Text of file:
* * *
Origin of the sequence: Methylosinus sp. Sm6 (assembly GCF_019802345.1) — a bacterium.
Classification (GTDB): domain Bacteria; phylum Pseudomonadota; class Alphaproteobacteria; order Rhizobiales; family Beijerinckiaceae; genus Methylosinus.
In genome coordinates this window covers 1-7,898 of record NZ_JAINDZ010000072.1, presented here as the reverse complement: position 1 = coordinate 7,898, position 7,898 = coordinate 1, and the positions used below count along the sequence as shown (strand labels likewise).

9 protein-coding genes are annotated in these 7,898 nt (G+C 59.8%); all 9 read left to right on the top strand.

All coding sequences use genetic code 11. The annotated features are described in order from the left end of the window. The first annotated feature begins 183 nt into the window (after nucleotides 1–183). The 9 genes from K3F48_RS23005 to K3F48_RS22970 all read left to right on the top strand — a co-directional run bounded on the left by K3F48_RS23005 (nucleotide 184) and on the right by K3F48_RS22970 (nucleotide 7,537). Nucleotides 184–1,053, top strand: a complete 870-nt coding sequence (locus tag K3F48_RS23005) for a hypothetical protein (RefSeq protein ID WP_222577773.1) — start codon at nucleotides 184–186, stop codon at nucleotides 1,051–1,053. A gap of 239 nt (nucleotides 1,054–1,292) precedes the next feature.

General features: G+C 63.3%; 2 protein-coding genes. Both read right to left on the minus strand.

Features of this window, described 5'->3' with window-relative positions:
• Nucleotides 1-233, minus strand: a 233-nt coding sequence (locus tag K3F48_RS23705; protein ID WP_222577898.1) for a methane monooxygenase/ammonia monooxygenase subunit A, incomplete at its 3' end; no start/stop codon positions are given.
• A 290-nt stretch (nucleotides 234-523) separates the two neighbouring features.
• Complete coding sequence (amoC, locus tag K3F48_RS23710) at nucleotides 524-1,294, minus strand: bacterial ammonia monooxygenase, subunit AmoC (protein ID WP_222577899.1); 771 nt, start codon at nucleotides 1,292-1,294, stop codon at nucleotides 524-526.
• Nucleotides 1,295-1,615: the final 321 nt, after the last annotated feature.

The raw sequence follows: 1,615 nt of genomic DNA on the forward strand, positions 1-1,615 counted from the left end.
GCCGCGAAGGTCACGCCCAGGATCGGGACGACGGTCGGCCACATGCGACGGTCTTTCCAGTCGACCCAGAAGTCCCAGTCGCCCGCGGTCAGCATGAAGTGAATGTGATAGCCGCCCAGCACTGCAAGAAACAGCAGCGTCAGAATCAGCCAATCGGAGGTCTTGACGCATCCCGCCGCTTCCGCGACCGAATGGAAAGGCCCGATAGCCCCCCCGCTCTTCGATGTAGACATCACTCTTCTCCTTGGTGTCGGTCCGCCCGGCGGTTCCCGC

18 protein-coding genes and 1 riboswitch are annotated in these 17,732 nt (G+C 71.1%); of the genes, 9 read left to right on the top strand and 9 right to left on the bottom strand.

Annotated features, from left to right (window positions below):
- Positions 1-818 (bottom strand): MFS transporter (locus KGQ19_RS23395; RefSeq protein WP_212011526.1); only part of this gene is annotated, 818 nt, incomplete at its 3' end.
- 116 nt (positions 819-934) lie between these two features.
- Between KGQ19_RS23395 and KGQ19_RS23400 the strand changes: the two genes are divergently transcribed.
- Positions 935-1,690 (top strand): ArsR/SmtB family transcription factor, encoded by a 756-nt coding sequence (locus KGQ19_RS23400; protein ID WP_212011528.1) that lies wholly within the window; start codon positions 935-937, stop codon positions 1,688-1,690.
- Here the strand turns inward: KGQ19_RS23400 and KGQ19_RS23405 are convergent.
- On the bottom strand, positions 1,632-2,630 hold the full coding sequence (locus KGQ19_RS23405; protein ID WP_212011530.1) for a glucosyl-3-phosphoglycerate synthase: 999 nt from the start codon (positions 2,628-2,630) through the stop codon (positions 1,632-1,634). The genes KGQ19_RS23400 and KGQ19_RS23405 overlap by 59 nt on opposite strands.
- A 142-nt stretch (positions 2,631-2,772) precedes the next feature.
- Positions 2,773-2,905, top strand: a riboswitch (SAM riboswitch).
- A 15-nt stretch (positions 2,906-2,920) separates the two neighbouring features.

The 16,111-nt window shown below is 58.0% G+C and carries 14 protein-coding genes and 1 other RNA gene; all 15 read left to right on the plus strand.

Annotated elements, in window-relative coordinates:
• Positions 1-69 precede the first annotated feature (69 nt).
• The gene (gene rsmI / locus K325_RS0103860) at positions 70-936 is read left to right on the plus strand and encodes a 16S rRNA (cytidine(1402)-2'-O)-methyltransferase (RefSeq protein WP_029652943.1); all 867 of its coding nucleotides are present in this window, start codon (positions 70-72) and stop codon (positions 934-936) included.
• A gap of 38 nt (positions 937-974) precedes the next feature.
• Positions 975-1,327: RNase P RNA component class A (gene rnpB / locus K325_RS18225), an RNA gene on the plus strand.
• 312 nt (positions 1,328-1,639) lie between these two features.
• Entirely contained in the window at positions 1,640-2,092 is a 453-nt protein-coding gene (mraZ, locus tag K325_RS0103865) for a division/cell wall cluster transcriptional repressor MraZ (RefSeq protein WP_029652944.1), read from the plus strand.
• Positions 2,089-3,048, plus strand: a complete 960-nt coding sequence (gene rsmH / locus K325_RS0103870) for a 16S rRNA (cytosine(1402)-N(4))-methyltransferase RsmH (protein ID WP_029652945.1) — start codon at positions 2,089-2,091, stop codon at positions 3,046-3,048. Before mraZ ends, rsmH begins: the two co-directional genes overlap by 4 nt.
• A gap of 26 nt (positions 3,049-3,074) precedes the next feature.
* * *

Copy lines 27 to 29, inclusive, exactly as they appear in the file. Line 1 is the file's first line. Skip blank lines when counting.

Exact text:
• Positions 1-69 precede the first annotated feature (69 nt).
• The gene (gene rsmI / locus K325_RS0103860) at positions 70-936 is read left to right on the plus strand and encodes a 16S rRNA (cytidine(1402)-2'-O)-methyltransferase (RefSeq protein WP_029652943.1); all 867 of its coding nucleotides are present in this window, start codon (positions 70-72) and stop codon (positions 934-936) included.
• A gap of 38 nt (positions 937-974) precedes the next feature.